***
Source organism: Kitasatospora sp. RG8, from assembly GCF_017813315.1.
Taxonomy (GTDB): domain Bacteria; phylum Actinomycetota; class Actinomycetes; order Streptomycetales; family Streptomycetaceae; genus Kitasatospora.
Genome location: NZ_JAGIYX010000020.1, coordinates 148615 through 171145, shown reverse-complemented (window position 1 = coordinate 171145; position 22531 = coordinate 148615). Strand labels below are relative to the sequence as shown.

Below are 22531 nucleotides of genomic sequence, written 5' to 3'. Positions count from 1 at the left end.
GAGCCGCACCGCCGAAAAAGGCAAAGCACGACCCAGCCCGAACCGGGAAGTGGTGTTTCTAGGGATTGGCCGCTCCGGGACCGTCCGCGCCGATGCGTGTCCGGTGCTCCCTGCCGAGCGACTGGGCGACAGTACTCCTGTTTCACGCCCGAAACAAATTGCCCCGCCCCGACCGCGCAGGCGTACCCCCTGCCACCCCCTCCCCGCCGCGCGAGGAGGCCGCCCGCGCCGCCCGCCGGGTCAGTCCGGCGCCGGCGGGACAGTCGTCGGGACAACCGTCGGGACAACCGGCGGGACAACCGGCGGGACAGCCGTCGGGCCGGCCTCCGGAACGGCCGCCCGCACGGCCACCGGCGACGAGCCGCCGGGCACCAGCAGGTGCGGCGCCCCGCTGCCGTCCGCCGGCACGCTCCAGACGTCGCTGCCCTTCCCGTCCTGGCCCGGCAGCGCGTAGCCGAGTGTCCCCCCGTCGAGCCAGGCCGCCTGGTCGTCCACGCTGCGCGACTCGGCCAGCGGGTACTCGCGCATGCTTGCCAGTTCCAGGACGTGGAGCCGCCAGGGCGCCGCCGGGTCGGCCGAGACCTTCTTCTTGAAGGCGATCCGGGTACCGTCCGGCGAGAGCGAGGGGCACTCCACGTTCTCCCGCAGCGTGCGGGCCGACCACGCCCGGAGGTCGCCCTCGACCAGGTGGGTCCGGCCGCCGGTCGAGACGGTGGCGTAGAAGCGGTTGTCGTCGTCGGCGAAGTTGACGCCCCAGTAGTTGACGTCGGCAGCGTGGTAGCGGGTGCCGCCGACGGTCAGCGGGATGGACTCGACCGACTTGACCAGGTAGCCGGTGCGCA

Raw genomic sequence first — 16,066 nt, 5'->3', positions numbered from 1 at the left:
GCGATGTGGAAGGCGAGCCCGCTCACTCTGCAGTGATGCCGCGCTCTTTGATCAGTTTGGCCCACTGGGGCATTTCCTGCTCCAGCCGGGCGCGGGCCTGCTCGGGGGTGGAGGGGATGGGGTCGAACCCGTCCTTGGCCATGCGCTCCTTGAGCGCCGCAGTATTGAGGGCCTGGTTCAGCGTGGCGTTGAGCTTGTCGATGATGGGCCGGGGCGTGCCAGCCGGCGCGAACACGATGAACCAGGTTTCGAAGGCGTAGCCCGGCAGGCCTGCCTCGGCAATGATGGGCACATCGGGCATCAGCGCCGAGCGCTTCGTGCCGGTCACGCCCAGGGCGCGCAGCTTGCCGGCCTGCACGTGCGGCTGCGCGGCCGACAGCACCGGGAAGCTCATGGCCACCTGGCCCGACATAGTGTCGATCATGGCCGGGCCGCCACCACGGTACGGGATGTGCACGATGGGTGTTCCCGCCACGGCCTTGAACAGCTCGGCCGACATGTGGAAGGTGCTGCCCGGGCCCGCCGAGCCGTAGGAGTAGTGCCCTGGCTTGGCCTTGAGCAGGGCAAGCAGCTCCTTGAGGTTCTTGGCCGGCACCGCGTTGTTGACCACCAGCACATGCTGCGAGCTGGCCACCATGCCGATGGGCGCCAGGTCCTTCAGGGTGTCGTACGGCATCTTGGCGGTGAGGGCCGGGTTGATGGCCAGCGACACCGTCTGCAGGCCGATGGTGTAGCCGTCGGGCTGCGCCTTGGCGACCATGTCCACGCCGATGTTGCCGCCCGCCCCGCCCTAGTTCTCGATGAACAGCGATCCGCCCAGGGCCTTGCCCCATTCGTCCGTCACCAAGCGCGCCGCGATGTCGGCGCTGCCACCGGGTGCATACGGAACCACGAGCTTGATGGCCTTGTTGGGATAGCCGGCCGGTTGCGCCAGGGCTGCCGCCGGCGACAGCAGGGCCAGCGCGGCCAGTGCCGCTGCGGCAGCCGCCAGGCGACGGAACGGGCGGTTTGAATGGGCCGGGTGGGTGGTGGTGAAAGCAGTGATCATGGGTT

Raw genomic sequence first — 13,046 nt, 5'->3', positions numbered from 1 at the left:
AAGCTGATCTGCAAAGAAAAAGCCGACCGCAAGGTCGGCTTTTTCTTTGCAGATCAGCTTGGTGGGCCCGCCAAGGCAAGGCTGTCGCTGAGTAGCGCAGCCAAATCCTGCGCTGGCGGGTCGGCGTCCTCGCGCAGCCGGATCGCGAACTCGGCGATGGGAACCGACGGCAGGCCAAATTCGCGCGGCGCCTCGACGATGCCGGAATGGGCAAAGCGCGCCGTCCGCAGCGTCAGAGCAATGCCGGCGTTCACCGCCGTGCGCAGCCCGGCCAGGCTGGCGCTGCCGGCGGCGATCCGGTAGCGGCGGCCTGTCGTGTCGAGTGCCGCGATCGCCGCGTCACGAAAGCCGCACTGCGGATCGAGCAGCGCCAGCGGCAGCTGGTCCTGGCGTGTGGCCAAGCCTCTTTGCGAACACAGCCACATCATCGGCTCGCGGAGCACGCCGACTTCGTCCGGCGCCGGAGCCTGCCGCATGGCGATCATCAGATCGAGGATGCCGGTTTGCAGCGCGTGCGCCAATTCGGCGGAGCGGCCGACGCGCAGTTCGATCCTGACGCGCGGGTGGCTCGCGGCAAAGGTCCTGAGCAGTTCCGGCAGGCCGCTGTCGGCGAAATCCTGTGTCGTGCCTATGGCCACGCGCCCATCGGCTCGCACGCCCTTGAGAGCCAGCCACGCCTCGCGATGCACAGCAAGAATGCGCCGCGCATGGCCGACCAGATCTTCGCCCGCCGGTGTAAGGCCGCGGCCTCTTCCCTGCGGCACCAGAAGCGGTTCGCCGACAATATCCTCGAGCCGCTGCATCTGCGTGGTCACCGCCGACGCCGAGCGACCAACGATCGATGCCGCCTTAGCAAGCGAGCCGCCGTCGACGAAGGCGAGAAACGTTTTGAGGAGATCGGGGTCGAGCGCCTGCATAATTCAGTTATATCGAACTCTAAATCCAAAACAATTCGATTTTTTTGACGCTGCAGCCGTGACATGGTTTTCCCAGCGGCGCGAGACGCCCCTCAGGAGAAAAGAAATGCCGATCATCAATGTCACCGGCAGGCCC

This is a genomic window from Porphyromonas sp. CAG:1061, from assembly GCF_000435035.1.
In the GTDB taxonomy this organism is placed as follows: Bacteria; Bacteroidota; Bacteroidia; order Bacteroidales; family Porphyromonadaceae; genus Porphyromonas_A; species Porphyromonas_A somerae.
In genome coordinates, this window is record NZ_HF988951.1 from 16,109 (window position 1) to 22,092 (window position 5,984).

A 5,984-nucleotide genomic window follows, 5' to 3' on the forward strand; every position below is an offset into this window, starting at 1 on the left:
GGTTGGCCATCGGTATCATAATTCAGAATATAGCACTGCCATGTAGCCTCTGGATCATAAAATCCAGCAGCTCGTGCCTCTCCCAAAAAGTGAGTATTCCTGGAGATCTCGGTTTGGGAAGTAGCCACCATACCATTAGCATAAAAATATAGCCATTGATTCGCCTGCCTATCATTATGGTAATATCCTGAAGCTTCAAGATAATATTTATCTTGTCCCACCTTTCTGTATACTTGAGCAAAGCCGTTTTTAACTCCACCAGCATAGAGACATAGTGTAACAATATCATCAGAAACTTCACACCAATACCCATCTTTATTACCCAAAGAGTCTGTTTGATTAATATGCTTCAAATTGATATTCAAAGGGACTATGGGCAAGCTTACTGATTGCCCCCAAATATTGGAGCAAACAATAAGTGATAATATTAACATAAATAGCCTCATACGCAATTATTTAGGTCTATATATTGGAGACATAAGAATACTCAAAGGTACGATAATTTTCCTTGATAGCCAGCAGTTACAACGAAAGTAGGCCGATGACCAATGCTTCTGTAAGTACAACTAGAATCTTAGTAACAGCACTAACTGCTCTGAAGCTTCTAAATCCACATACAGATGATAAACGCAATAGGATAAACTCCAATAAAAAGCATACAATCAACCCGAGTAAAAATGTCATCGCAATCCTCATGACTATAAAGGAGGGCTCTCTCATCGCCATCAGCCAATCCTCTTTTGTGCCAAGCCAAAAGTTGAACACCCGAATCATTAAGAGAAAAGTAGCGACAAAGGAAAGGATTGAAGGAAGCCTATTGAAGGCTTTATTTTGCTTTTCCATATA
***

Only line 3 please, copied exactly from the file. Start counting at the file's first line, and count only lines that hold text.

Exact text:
Genome location: NZ_JAGIYX010000020.1, coordinates 148615 through 171145, shown reverse-complemented (window position 1 = coordinate 171145; position 22531 = coordinate 148615). Strand labels below are relative to the sequence as shown.